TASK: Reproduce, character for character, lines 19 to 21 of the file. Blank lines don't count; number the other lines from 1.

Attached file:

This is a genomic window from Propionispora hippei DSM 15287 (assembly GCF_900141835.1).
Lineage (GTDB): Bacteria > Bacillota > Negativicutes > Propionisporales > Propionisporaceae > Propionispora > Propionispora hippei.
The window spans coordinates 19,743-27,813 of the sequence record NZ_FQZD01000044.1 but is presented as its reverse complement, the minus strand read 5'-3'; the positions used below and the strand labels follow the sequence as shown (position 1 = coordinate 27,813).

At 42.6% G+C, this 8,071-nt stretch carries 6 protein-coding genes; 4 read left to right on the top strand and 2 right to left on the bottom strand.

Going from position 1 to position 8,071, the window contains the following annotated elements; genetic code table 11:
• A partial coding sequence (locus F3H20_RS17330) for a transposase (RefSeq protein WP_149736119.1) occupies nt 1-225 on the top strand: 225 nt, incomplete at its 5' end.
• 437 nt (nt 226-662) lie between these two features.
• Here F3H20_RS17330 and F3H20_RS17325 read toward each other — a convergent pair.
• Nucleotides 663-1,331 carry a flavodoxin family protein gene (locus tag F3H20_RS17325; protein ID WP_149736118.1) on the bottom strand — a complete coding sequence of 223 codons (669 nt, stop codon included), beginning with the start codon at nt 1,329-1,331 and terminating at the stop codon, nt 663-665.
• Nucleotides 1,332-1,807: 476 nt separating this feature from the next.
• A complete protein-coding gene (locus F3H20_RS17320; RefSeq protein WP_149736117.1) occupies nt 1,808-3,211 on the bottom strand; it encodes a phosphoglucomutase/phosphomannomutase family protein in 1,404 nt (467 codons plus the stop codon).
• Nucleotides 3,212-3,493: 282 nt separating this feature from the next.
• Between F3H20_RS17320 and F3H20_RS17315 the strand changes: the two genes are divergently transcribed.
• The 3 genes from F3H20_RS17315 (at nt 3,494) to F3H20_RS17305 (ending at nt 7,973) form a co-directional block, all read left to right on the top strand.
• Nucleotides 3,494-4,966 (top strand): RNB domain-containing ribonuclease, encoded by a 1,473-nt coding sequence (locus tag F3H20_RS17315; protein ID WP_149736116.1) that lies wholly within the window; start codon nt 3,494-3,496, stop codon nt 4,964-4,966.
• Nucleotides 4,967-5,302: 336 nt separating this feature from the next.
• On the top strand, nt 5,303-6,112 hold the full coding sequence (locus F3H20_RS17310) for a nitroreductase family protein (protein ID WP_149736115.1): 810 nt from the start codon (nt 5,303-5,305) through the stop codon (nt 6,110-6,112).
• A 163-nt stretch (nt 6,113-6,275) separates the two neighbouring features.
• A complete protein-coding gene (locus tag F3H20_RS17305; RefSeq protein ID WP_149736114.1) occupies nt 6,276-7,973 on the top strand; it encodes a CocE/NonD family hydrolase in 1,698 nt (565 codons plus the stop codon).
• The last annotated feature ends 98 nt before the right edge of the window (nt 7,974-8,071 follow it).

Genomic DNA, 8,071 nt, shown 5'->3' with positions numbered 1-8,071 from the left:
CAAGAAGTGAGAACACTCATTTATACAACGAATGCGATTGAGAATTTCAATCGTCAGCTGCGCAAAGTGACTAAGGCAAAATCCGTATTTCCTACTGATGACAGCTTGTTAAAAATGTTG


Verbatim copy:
• A complete protein-coding gene (locus tag F3H20_RS17305; RefSeq protein ID WP_149736114.1) occupies nt 6,276-7,973 on the top strand; it encodes a CocE/NonD family hydrolase in 1,698 nt (565 codons plus the stop codon).
• The last annotated feature ends 98 nt before the right edge of the window (nt 7,974-8,071 follow it).

Genomic DNA, 8,071 nt, shown 5'->3' with positions numbered 1-8,071 from the left: